This order includes the true Spiders, which are characterised by the amalgamation of the cephalic and thoracic segments into a single mass, and by the generally soft, unsegmented abdomen, attached to the cephalothorax by a constricted portion, or peduncle. Respiration is effected by pulmonary sacs in combination with trachece. (Hence the name Pulmotrachearia, sometimes applied to the order.) The number of the pulmonary sacs is smaller in the true Spiders than in the Scorpions, being either two or four, opening by as many stigmata upon the under surface of the abdomen. Usually there are only two pulmonary stigmata, placed just behind the peduncle which unites the cephalothorax with the abdomen, on the lower surface of the latter. In the Mygalidae there are two posterior stigmata, leading into pulmonary sacs; and in other genera there are also two additional stigmata, which, however, open into tracheae, and not into pulmonary sacs.
The head bears two, four, six, or eight simple eyes; the mandibles are simply hooked, and are perforated by the duct of a gland which secretes a poisonous fluid; and the maxillary palpi are never chelate. The maxillary palpi of the females are almost always leg-like, and are often of the same form in the males. The latter, however, commonly have the ends of the palpi tumid, in which case they appear to be employed for the purpose of conveying the seminal fluid to the female, thus exercising a reproductive function.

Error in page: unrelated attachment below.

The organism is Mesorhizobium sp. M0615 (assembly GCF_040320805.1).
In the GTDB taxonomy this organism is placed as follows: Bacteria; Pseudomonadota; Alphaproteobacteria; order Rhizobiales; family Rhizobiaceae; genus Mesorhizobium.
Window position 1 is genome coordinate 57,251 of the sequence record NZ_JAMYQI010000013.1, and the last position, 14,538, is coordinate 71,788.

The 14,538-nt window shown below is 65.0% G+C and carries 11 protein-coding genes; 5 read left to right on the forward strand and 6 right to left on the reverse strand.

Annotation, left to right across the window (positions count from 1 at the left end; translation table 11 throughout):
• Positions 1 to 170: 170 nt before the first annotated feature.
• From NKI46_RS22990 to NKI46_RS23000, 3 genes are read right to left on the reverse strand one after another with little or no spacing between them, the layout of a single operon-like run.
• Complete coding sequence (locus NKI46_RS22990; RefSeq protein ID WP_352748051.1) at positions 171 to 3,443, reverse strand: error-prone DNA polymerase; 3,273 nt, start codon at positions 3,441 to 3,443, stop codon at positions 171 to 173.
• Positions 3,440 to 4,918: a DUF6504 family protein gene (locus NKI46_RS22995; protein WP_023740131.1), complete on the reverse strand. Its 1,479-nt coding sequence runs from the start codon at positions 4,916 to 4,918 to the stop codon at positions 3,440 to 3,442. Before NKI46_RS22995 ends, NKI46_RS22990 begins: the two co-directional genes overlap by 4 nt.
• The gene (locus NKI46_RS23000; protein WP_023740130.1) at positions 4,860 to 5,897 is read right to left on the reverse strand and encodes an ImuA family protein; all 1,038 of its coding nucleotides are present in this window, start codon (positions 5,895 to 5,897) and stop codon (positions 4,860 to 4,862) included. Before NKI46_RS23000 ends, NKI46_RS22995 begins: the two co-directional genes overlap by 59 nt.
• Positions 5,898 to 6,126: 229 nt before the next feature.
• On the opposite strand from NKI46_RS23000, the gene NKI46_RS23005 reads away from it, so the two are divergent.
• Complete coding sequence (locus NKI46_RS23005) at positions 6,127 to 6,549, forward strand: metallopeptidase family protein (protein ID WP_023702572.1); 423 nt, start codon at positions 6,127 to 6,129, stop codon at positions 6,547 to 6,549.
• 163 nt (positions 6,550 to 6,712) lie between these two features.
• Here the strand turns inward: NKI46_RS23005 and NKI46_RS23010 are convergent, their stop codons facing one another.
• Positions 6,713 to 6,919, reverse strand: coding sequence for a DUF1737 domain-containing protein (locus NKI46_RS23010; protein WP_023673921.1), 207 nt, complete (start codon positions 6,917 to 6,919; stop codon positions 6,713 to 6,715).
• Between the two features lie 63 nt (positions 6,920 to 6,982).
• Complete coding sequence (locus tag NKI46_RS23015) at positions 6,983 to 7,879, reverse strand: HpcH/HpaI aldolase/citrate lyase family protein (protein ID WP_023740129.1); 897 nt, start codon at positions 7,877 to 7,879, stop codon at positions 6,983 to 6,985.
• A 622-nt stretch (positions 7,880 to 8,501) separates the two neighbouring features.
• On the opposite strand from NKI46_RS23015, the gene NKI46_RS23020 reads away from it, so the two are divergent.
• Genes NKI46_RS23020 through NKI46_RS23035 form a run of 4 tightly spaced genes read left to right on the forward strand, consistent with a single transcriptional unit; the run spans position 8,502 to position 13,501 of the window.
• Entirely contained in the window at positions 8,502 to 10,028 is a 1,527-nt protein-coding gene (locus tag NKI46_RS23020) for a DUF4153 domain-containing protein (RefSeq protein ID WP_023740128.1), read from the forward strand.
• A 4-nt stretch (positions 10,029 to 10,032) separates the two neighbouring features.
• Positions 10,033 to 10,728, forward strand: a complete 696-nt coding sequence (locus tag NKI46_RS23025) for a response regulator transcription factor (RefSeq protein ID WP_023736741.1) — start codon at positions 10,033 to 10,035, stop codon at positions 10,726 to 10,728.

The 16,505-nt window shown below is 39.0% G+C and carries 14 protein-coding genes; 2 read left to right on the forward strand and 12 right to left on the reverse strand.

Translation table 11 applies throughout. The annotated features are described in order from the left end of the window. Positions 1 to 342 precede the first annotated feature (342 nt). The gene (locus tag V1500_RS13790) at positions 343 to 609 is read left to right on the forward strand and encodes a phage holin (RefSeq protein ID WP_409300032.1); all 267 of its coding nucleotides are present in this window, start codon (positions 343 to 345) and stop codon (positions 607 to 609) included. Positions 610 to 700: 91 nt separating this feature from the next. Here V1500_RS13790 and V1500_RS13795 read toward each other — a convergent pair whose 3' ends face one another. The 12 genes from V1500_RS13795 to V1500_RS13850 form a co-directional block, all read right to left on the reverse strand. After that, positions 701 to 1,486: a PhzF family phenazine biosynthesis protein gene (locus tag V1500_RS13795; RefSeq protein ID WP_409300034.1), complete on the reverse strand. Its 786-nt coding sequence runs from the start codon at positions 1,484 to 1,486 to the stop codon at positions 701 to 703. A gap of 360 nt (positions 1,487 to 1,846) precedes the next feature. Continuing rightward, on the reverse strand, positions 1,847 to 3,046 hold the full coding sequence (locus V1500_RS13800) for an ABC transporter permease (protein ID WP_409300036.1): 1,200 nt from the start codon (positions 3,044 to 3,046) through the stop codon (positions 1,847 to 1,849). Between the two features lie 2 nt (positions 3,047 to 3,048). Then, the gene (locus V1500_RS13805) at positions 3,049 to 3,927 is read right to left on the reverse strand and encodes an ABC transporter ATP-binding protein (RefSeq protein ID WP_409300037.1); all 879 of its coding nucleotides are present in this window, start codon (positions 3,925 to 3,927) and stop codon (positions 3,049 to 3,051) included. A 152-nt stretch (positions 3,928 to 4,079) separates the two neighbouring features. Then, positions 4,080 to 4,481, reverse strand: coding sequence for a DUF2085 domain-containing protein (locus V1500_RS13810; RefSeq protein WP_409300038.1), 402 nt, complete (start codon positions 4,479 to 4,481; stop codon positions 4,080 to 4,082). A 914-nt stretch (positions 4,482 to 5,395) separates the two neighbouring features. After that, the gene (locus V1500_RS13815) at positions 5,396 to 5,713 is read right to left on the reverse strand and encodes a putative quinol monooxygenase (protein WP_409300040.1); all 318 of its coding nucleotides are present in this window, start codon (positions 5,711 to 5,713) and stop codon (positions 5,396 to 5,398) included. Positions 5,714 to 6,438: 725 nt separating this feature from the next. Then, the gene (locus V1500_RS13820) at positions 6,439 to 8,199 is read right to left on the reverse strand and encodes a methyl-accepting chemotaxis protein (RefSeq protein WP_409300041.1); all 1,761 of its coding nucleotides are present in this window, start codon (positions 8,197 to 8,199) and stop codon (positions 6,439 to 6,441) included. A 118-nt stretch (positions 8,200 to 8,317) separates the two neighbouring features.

Spiders (figs. 162, 168) are all predaceous animals, and many of them possess the power of constructing webs for the capture of their prey or for lining their abodes. For the production of the web, Spiders are furnished with special glands, situated at the extremity of the abdomen. The secretion of these glands is a viscid fluid, which hardens rapidly on exposure to air, and which is cast into its proper, thread-like shape, by being passed through what are called the "spinnerets." These are little conical or cylindrical organs, four or six in number, situated below the extremity of the abdomen, and possibly to be regarded as modified limbs. The excretory ducts of the glands open into the spinnerets, each of which has its apex perforated by a great number of minute tubes, through which the secretion of the glands has to pass before reaching the air. Many spiders, however, do not construct any web, unless it be for their own habitations, but hunt their prey for themselves.
Fig. 168. - Araneida. Theridion riparium (female).
The form of the web has been employed as a basis of classification of the Spiders, and amongst its numerous modifications, the following may be specially alluded to : Some forms (such as the common Garden-spiders) construct a web in the form of an incomplete or complete circle, with lines radiating from the centre. These have been termed " Orbitelariae." Others - the so-called "Retitelariae" - simply spin a thin suspended sheet for their web. Others (" Tubilelariae") construct a silken tube, inserted in any accidental cavity, its mouth being open and guarded by more or fewer threads. Lastly, others ("Territelariae") spin a silken tube in a hole formed by the animal itself, and close its mouth by means of a variously-constructed lid.
The Spiders are oviparous, and the young pass through no metamorphosis ; but they cast their skins or moult repeatedly, before they attain the size of the adult. Most Spiders deposit their eggs in silken nests or cocoons, often beautifully constructed, and sometimes carried about by the females. The males are generally smaller than the females, and of rarer occurrence.